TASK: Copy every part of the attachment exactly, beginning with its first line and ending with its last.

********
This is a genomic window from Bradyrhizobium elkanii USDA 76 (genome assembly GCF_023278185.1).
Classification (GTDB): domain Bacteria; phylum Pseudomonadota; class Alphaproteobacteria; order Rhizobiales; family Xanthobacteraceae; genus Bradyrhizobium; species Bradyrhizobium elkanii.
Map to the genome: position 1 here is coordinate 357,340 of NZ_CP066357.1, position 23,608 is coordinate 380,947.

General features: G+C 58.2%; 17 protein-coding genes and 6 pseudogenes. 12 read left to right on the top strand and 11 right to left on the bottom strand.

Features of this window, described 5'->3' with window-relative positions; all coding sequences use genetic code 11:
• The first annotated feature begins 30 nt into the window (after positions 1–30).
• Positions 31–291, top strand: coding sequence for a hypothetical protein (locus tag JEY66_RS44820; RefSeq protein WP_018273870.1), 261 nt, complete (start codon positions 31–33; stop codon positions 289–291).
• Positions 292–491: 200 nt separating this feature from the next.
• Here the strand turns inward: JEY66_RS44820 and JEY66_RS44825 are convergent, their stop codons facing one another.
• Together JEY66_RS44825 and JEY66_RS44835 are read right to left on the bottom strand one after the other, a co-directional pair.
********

This is a genomic window from Bradyrhizobium elkanii USDA 76 (genome assembly GCF_023278185.1).
Classification (GTDB): domain Bacteria; phylum Pseudomonadota; class Alphaproteobacteria; order Rhizobiales; family Xanthobacteraceae; genus Bradyrhizobium; species Bradyrhizobium elkanii.
Map to the genome: position 1 here is coordinate 357,340 of NZ_CP066357.1, position 23,608 is coordinate 380,947.

General features: G+C 58.2%; 17 protein-coding genes and 6 pseudogenes. 12 read left to right on the top strand and 11 right to left on the bottom strand.

Features of this window, described 5'->3' with window-relative positions; all coding sequences use genetic code 11:
• The first annotated feature begins 30 nt into the window (after positions 1–30).
• Positions 31–291, top strand: coding sequence for a hypothetical protein (locus tag JEY66_RS44820; RefSeq protein WP_018273870.1), 261 nt, complete (start codon positions 31–33; stop codon positions 289–291).
• Positions 292–491: 200 nt separating this feature from the next.
• Here the strand turns inward: JEY66_RS44820 and JEY66_RS44825 are convergent, their stop codons facing one another.
• Together JEY66_RS44825 and JEY66_RS44835 are read right to left on the bottom strand one after the other, a co-directional pair.